Interviews · 02/25/2014

The Many Hats of Jeffrey Condran

I sat down with Jeffrey Condran this fall — me at a computer in Ogden, Utah, and Jeff at a computer in Pittsburgh, Pennsylvania — to chat about this breakthrough moment in his career. Our conversation ranged from there to his travels through Eastern Europe and the inspiration he found there to the art of translating short stories into the longer format of the novel.

Jeff’s stories have appeared or are forthcoming from The Missouri Review, Blue Earth Review, Kenyon Review, and other journals. His work has been honored with several awards, including The Missouri Review’s 2010 William Peden Prize and Pushcart Prize nominations. Jeff earned his MFA from the University of Pittsburgh and is currently an Assistant Professor of English at the Art Institute of Pittsburgh. co-founder of Braddock Avenue Books. His first collection, A Fingerprint Repeated, was released by Press 53 on October 1, 2013 and his first novel, Prague Summer, is forthcoming from Counterpoint.

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I feel like I’m getting to interview you at a really exciting time: you’ve got two books coming out but neither is out yet. Readers who are not familiar with your work yet soon will be. I’m catching you right in the middle of crossing that terrifying boundary from “rising talent” to “published author of two books.” Tell us about this moment. How does it feel?

I have been knocking on the door, so to speak, for a long while. And so to suddenly have not just one but two books coming out in one twelve-month period is a little overwhelming. Of course it’s also a dream come true, and I find myself walking around with a sense of immense gratitude both to the publishers who had the faith to invest in my work, but also to the world in general. There’s so much to do, but it’s all the work of the “literary world,” work that I’ve spent years waiting to be given the opportunity to do. So, gratitude, absolutely, is what I’m feeling. And it doesn’t hurt that the books speak to each other. Both deal with the lives of Arabs and Muslims in Europe and the United States post-9/11. The novel, Prague Summer, is in fact based on the first story in the collection that Steve Yarbrough selected for The Missouri Review’s William Peden Prize.

That’s interesting — it makes me think of Karen Russell, and how her story “Ava Wrestles the Alligator” gave rise to Swamplandia! Do you see a larger trend here? Do you think it’s becoming more common for short stories to evolve into novels?

I think it depends on the nature of the story. Writing is so hard no matter what form it takes, and the demands of stories and novels are each serious. I know I was always one of those young writers who wrote stories about which people told me: that should be a novel. In fact, it took me a long time to understand the pacing of stories enough to publish them. It’s one of the dangers of MFA programs. People show up having read novels almost exclusively, then take graduate workshops where they are so often encouraged to write stories because of pedagogy of the course, and then graduate wanting very much to write novels because of market demands. It’s a kind of intellectual and stylistic whiplash. Truly, a problem that has engendered much new thinking on what it means to teach novel writing. In any case, for me, my story “Praha” was always praised by so many readers on its own merits, but then, quietly at first, trusted readers like William Lychack said, this could be a novel. They were seeing things in the characters and situation that I didn’t, and of course, when you receive enthusiastic praise, you wonder if there might not be something larger there.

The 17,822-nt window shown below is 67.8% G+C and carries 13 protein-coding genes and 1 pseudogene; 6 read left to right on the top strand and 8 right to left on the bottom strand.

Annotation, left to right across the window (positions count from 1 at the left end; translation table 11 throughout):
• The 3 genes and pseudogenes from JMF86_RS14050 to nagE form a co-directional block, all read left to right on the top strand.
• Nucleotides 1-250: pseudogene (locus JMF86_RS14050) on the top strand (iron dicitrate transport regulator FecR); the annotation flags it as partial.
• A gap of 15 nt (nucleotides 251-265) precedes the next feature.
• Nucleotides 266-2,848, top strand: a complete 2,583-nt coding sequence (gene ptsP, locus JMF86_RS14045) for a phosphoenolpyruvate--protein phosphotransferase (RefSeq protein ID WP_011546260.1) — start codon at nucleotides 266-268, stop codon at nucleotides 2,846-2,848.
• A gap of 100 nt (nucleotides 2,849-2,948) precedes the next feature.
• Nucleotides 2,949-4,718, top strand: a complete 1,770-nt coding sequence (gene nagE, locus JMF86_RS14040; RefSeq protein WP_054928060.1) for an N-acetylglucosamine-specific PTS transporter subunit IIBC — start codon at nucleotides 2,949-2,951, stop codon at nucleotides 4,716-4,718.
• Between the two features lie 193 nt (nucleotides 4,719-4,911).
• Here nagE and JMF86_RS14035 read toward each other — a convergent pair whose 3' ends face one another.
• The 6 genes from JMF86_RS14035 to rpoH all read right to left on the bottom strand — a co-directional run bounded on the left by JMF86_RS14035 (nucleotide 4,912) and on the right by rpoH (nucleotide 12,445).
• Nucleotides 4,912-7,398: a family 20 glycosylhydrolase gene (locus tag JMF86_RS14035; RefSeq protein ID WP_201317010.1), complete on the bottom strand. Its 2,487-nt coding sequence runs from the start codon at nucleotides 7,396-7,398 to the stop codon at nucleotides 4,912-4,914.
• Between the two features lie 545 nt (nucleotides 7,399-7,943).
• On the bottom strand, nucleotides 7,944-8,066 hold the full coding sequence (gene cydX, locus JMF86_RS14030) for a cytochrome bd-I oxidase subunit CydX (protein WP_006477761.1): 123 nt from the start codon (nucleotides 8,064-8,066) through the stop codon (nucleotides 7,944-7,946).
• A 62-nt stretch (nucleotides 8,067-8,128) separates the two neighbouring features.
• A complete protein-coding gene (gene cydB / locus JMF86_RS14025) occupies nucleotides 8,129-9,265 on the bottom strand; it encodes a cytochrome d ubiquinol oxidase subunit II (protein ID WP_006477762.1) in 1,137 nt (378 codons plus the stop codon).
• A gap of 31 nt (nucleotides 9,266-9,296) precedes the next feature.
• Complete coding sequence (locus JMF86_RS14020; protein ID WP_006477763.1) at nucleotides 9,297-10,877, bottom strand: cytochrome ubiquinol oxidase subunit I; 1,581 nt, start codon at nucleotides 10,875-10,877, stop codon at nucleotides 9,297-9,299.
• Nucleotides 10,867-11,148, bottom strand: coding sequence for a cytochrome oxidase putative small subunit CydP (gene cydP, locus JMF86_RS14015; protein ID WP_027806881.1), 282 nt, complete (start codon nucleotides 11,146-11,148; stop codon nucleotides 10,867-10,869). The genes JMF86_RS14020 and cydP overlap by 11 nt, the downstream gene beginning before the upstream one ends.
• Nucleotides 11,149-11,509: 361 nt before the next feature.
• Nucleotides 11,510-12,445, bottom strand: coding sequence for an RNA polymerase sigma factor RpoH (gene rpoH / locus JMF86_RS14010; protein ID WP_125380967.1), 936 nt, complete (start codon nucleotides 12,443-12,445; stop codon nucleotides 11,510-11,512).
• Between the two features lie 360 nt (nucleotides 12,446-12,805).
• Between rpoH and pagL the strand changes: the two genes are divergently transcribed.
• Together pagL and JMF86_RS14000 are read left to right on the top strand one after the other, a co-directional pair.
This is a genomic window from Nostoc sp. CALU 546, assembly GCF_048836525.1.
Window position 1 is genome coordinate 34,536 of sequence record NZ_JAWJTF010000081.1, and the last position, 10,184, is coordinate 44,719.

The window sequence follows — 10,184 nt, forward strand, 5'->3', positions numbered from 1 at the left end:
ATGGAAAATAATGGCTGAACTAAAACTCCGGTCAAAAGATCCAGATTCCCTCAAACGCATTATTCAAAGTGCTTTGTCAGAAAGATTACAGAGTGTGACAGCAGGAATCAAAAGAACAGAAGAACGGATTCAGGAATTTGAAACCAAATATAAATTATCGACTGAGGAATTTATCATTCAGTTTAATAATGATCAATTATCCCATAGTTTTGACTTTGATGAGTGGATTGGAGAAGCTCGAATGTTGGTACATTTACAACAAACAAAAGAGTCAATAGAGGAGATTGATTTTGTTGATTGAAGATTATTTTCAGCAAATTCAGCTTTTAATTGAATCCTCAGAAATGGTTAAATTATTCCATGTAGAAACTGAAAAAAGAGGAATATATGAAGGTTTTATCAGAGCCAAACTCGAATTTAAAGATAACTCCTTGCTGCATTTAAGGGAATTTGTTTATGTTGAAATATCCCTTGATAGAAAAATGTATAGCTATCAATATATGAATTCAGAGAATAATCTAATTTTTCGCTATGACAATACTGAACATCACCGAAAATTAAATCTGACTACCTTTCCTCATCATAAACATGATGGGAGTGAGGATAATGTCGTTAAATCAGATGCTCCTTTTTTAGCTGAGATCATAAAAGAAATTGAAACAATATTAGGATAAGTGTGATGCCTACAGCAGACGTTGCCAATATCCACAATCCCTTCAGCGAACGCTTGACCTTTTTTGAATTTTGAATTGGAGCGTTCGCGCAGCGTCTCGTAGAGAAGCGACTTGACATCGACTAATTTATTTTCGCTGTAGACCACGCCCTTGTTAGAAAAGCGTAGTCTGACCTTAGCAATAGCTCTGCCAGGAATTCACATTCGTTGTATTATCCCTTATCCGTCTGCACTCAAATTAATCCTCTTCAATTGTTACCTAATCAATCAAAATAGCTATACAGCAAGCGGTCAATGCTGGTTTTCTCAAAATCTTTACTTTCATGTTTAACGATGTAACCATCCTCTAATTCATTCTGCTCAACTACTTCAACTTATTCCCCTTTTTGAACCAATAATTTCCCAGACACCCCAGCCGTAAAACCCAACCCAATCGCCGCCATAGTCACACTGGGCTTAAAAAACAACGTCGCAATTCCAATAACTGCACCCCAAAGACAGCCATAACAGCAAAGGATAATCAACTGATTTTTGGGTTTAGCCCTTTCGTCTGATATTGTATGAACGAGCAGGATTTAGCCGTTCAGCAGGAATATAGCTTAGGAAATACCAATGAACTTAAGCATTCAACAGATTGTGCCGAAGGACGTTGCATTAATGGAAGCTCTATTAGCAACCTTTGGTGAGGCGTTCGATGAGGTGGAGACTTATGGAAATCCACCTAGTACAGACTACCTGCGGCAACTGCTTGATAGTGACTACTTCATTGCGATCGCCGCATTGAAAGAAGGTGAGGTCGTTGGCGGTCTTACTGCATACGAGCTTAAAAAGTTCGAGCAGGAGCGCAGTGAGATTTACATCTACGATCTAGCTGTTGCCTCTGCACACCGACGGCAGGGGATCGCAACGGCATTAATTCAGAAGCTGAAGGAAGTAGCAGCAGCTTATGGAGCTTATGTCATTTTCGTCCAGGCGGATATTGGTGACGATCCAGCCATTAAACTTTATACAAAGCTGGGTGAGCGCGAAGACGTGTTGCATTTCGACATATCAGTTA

Transitioning from the short to the long form can be a frustrating process. What work do you most want your writing to do? What brings you to the writing desk each day?

I think what I most want my writing to do is allow people to forget their day-to-day lives, not to escape from something, but to escape to something. To get so wrapped up in the story that the real world falls away and for at least a small space of time to allow them to think about something that’s important to them. What’s the C.S. Lewis line? “We read to know we’re not alone.” I want readers to see themselves in my characters and be comforted by them or engaged, or devastated. To watch the fictional lives unfold and begin to be able to “read” real life.

This sounds like a lovely idea, but it’s probably not enough to bring me to the writing desk every day. Instead, I think it’s just language itself. I’ve always thought, to some extent, that words were magic. I’m lucky enough to have some ability with them — good thing, too, as I’m not sure I have many other marketable talents. It makes me think of an anecdote that Anne Lamott makes in Bird by Bird about the film Chariots of Fire, about the Scottish runner Eric Liddle. He was part of the 1924 British Olympic team, but he was also a Christian missionary to China. His sister, also a missionary, hated the idea that Liddle’s training for the Olympics would interfere with his work for God. So Liddle has a talk with his sister, he says, “I believe that God made me for a purpose — for China. But he also made me fast, and when I run I can feel his pleasure.” I’ve always felt that way about writing. When the work is going well, I feel transcendent, fast, like a runner, pleasing the literary fancy of some divinity. It’s way to think, maybe, but it’s a beautiful feeling.